Elizabeth Arden reformulating MI out of face creams


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Elizabeth Arden reformulating MI out of face creams

Related tags Elizabeth arden European union

Cosmetics maker Elizabeth Arden announces that it is reformulating a number of its face creams without the preservative Methylisothiazolinone (MI) and that new products are on the way, having been called out by the Danish Consumer Council THINK Chemicals.

MI is a preservative currently used in cosmetics to prevent unwanted growth of bacteria and yeasts, although it has become a concern because of sensitization and allergic reactions, if used at high levels.

Although industry wants to avoid banning every preservative ingredient one-by-one, from a list that is small anyway, trade association Cosmetics Europe recommended MI use was discontinued in leave on products​ two years ago; and Elizabeth Arden products were highlighted by THINK in Denmark as still using the preservative in a moisturising face cream.

Elizabeth Arden Nordic Brand Manager, Anja Bork Hamstrup, responded by stressing that the face cream meets the cosmetic regulations in the EU, but that the company is examining the content of MI in its leave-on products after the 2013 recommendation from Cosmetics Europe.

“Elizabeth Arden has completed or is in the process of completing the reformulation of the handful of products in its portfolio that contain MI and expects the reformulated products to be on the market within the next several months,”​ says Anja Bork Hamstrup.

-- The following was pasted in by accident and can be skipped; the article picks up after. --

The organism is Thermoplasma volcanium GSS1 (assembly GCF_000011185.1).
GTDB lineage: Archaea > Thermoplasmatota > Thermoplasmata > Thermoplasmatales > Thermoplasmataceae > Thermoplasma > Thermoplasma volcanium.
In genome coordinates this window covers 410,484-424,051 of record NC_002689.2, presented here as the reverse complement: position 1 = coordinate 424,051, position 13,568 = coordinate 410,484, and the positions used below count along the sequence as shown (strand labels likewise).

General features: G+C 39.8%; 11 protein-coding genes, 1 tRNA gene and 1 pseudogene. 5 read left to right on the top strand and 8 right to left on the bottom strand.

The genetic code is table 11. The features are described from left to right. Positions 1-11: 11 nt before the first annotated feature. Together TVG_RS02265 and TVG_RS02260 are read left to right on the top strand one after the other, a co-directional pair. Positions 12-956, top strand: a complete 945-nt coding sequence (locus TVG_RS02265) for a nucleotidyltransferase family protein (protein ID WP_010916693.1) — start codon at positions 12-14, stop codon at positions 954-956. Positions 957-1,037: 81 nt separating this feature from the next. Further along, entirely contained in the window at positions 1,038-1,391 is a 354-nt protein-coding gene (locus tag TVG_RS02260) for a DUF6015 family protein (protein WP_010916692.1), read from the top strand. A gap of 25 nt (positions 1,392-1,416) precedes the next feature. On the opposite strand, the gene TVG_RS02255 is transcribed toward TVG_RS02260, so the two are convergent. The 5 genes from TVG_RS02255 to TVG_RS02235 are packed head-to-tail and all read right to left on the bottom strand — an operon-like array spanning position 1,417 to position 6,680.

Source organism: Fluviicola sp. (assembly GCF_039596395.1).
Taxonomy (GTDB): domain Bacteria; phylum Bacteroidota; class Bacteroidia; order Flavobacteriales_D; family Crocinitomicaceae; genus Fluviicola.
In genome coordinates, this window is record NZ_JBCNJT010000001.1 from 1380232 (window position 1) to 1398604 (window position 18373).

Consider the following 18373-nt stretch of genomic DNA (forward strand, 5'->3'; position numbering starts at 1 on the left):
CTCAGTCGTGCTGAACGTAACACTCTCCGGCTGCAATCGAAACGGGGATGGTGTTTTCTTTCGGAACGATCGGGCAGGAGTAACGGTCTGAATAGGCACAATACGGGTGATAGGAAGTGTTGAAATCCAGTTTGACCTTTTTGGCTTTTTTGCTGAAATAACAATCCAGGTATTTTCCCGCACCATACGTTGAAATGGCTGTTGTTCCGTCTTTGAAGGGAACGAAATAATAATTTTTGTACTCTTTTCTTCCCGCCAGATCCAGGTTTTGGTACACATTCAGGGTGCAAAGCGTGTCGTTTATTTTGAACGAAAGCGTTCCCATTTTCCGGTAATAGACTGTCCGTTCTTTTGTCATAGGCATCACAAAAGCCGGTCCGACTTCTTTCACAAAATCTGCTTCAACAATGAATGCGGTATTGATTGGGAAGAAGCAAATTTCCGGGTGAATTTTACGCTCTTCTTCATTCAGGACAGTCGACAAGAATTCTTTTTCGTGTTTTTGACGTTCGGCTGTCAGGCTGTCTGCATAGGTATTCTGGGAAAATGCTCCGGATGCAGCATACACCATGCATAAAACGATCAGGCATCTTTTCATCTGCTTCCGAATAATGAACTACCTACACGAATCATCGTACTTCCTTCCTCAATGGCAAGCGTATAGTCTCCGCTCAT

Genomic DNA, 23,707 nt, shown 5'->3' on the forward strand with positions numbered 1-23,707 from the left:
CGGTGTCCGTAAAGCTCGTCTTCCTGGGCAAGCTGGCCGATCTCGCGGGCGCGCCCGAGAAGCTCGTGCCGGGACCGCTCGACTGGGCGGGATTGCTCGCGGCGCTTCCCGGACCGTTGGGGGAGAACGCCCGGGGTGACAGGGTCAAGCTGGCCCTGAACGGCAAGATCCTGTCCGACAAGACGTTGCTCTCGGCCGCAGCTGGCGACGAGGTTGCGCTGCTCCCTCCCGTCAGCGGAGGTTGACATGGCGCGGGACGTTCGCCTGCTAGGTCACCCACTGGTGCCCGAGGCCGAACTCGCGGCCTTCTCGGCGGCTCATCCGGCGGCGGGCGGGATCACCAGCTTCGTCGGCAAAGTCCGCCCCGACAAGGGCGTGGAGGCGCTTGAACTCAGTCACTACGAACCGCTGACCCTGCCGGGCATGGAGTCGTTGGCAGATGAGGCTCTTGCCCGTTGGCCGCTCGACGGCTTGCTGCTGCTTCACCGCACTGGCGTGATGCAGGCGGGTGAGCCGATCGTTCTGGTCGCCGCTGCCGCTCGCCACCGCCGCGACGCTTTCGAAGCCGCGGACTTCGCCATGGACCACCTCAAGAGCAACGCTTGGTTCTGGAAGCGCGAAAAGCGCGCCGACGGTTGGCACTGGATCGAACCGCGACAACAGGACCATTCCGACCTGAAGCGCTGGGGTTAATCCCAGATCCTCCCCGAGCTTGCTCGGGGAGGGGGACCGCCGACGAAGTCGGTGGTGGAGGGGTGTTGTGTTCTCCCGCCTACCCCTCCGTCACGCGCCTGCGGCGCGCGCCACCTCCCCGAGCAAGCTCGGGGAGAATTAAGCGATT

The Elizabeth Arden cream was one of 20 face creams that had their ingredients checked by the Danish Council, with none receiving the highest mark it said - 14 face creams receive a medium rank and six face creams got the lowest mark for content of substances which are suspected of being endocrine disrupting.

“It is disappointing that Elizabeth Arden still has not removed these products from the market when there is agreement that it is a major problem and when their own business organization advices against the use,”​ says Stine Müller, project manager at The Danish Consumer Council THINK Chemicals.

“Unsuspecting consumers can put this face cream under the Christmas tree along with the risk of developing allergy.”

In Denmark the Allergy Research Centre estimates that 1,000 Danes develop allergy to the substance each year and subsequently suffer from the allergy for the rest of their lives.

Despite the Cosmetics Europe recommendation and many companies moving to remove it from formulations, the Elizabeth Arden cream is following EU regulation, and the Danish Environmental Protection Agency is working on a ban of the preservative in leave-on cosmetic products.

Related topics Regulation & Safety Skin Care

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